Facility will allow homeless to be treated with dignity
There seems to be some doubt about providing shelter for the homeless in Taylor County. We must consider: what is homelessness? Do we judge homeless folks as being unworthy, addicted to something or perhaps unwell in mind and body?
I suggest that homelessness is a process that happens financially to people, but not because of laziness, or addiction. It is a state of ennui – neither here nor there – that anyone can find themselves in. A lack of occupation because of downsizing, or medical debt, or illness can find anyone in a homeless state.
When we lived on the north shore of Chicago there was a serious national financial recession- including a real estate recession. We saw some homes being foreclosed on by the banks, folks lost jobs, illness beset many, as well as depression, and with all that came a feeling of powerlessness. Where people had felt powerful in their lives, paying their bills on time, sending their kids to decent schools, their homes – their most valuable asset - became worthless.
Some had friends and relatives to help them through these terrible times, others did not. I am sure the same sort of thing happens here in Taylor County. Here there are some for whom that old feeling of powerlessness envelopes them like a cloudless night and all they need is a place to rest their heads and help from others to see them through these hard times.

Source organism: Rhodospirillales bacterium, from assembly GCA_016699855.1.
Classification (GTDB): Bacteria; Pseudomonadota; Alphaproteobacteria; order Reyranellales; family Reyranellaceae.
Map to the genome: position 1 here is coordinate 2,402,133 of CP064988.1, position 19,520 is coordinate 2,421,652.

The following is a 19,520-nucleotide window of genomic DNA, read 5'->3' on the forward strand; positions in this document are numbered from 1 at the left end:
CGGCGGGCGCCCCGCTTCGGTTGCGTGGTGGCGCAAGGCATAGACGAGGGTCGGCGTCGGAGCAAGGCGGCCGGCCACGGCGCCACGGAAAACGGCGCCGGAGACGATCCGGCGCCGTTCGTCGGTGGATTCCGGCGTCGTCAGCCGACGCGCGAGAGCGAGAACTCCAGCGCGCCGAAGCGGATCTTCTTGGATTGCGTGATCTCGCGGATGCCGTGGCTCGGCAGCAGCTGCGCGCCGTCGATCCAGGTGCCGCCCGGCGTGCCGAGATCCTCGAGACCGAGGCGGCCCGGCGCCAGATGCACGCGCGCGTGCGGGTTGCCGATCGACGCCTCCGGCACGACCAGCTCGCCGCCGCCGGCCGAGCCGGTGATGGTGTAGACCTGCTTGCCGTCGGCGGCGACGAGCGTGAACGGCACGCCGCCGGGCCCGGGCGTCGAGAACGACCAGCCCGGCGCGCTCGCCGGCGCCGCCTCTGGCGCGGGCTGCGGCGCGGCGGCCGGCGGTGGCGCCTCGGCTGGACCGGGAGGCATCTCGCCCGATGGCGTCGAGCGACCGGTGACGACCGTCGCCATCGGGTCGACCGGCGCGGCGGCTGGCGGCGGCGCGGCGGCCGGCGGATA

As a community living in comfortable homes, I think we can afford to be charitable to those less fortunate and support the acquisition of somewhere the homeless can safely lay their heads. Recently I heard a story about someone sneaking into an under-construction church, finding a sleeping bag, and a candle, and eventually being identified as an intruder. An intruder? How about a lonely figure needing the comfort of a church – and a place to lay their head?
A place for the homeless in Taylor County would treat these souls with the dignity they deserve as a member of the human race. How rewarding that would be both for those that help but also for the person(s) who regain a bit of pride in who they are and eventually can repay the community that helped them by finding a job, a place to live, maybe helping others that were/are homeless. Best of all they would learn a powerful new lesson: others do care in a time of need, regardless of background, race or ethnicity.
— Sue Roupp, Rib Lake